Goldminers’ legacy

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The goldminers of the 1860s wrote a colourful chapter in the history of New Zealand place names. They were tough, practical men in a strange and empty land. New towns mushroomed overnight and they often disappeared just as quickly.

They were heady years and there was a vitality, and sometimes a sardonic humour, to the name-giving. Not for the gold seekers the nostalgia for places left behind. The rocky ranges in the arid vastness of Central Otago became the Knobbies, the Raggedy Mountains and the Old Man Range.

A hundred creeks and gullies from the Coromandel to the West Coast simply bore prospectors’ names. There was Jones’s Terrace and Liverpool Dave’s and Gabriel’s Gully where Gabriel Read, with only a butcher’s knife, unlocked a bonanza. The names Antonio’s, German Flat and Chinaman’s Creek are reminders that fortune-seekers from around the globe came here in search of riches.

In all this long list of names, none shines more brightly than that of George Fairweather Moonlight. Wherever there were goldfields there was soon a Moonlight Creek, Moonlight Gully or simply a place called Moonlight.

George Moonlight became a legend in his own time: flamboyant adventurer, storekeeper, explorer, publican and above all else, prospector. A romanticism grew around him, but his name might not have been Moonlight at all. The tale the miners embraced was that Moonlight was a loner, an elusive will 0′ the wisp who worked by night and who would lead those who could find him to certain gold.

There were other legends. Roaring Meg, the turbulent stream that plunges into the Kawarau River not far from Cromwell, brings vivid images of a red-headed barmaid named Maggie Brennan. Maggie kept law and order in her grogshop by the force of her voice and the impact of a short-fuse Irish temper.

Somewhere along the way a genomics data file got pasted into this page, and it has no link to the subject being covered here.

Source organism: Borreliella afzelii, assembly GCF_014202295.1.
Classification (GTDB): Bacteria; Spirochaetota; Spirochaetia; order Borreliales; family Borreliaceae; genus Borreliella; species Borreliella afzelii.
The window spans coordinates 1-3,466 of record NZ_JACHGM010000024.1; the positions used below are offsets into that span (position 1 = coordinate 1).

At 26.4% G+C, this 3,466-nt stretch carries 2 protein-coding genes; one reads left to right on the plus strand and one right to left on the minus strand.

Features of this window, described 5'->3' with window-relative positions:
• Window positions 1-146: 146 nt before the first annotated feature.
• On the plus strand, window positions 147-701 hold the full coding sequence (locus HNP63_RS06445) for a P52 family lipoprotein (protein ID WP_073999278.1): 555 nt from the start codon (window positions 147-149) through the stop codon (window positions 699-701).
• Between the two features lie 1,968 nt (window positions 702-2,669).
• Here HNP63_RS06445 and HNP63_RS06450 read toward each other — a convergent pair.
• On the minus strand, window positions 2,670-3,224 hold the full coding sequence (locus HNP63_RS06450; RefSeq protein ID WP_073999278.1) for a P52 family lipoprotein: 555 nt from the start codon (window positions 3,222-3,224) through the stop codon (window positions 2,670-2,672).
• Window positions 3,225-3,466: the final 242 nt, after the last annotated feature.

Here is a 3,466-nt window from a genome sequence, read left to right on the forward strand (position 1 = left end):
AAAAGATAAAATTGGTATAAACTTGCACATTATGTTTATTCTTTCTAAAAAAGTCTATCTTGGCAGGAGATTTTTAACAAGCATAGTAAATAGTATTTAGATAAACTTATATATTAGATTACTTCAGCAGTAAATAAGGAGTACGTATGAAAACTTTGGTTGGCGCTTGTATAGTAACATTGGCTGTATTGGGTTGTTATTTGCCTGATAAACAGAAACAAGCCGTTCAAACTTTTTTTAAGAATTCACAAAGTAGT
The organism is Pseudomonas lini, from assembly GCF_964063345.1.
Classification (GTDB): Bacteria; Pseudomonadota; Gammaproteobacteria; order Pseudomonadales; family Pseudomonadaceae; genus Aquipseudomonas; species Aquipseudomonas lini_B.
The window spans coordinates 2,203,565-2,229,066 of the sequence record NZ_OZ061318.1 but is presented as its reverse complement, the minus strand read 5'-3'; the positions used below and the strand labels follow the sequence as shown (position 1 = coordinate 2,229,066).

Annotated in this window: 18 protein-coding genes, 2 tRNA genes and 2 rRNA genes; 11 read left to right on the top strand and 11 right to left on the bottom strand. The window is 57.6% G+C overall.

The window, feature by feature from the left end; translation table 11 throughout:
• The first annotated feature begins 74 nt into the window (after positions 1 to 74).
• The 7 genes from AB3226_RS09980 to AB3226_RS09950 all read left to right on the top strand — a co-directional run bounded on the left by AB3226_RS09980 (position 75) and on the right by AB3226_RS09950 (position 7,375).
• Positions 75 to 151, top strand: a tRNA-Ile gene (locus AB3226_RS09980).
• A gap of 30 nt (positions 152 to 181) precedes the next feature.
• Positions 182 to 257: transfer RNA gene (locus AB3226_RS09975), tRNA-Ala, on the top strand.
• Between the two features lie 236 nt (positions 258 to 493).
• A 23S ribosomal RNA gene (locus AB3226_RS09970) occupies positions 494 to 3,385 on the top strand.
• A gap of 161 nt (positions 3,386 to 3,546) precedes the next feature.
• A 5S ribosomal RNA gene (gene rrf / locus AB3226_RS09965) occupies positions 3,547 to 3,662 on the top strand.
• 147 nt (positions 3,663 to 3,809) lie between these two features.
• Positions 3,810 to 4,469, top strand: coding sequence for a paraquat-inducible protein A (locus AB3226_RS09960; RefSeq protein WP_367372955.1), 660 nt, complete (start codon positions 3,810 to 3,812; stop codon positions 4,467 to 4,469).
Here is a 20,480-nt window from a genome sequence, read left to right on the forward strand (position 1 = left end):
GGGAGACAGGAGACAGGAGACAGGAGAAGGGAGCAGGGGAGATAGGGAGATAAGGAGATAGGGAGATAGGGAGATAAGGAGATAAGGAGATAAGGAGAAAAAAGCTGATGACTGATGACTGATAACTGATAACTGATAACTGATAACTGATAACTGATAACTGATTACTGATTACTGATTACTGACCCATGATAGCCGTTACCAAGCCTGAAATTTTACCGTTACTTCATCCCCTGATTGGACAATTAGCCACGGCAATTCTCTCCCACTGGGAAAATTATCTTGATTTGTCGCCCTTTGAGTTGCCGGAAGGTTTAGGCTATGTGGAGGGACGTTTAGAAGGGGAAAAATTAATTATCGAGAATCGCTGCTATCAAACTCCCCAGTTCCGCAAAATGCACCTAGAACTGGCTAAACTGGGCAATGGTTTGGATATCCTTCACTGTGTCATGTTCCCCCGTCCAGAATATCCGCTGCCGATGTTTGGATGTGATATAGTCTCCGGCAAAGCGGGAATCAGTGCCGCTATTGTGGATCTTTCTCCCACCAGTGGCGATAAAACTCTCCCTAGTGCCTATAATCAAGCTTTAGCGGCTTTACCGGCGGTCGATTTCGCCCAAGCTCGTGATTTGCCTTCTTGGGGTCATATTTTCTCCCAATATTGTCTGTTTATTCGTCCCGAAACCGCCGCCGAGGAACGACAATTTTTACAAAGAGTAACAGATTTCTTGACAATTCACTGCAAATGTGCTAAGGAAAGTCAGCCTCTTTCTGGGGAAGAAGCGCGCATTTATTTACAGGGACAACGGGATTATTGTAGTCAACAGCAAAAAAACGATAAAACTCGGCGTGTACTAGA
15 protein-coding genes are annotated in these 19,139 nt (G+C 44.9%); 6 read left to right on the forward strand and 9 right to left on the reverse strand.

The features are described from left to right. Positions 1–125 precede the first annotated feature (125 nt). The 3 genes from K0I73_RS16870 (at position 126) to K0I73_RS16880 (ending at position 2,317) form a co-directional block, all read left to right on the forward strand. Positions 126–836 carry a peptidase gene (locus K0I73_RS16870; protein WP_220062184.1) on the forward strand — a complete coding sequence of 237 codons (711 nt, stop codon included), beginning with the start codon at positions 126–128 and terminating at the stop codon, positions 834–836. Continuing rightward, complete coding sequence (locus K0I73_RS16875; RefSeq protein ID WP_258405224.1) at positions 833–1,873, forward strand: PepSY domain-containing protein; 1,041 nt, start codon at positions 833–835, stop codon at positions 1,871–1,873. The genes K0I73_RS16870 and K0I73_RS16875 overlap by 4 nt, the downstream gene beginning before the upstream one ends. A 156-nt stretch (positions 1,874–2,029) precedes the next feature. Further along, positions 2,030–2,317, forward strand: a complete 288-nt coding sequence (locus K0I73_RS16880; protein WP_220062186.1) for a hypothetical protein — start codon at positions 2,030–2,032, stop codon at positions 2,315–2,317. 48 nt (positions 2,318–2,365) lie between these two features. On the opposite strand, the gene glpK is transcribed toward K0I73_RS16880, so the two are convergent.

It didn’t take the diggers long to equate the sound and fury of a mountain torrent with Maggie’s forceful character. Roaring Meg the stream became, and though its voice is now muted by a hydro power station, the name and the legend live on.

Cromwell itself was not named by the miners, but they had a hand in it. The story goes that when surveyors arrived to map the town a group of Irish prospectors saw their presence as a threat to their claims. Suspicion turned to anger and anger to violence. A fight erupted and peace wasn’t restored until the head of the survey party sternly warned “Stop! Get back to your diggings or I’ll put the Curse of Cromwell on you!”

The town became Cromwell and the name ‘The Junction’, where the Clutha and Kawarau rivers converge, disappeared from sight.

Tempers flared again in Cromwell when Cromwell and Clyde were vying with each other to become the county centre. Noted politician and entrepreneur Vincent Pyke preferred Clyde, calling Cromwell “the city of dust storms and typhoid”. Enraged residents hanged an effigy of Pyke on the steps of the town hall, dragged it through the streets and flung it off the bridge.

Other names blossomed on the goldfields and none more forgettable than No Town. When the survey party looked at their map they declared that it all looked quite impressive on paper, but “it’s really no town”.

And there was Merrijigs, a few kilometres from Reefton, which in those days was better known as Quartzopolis and achieved fame as the first town in New Zealand to boast electric lights in its muddy and potholed streets.

Reefton and its pubs were a magnet for miners but the track was rough, criss-crossed by creeks and in heavy bush. Getting there meant dancing a merry jig, and perhaps a merrier one by lamplight on the way back to the diggings.

Legends still dot the rivers, streams and gullies where the gold fossickers briefly paused. There was Charleston, said to be so named because at least seven diggers named Charles had claims there. And who was Red Jack, the legendary red-bearded giant who ruled his domain in the gold-rich Grey Valley by sheer physical force? He unearthed a nugget weighing more than 58 ounces but is best remembered for the district still known as Red Jacks.

The miners have gone and the easy gold is gone too. But the riches of the names the miners left behind still stirs the imagination and adds colour, and some excitement too, to our maps.

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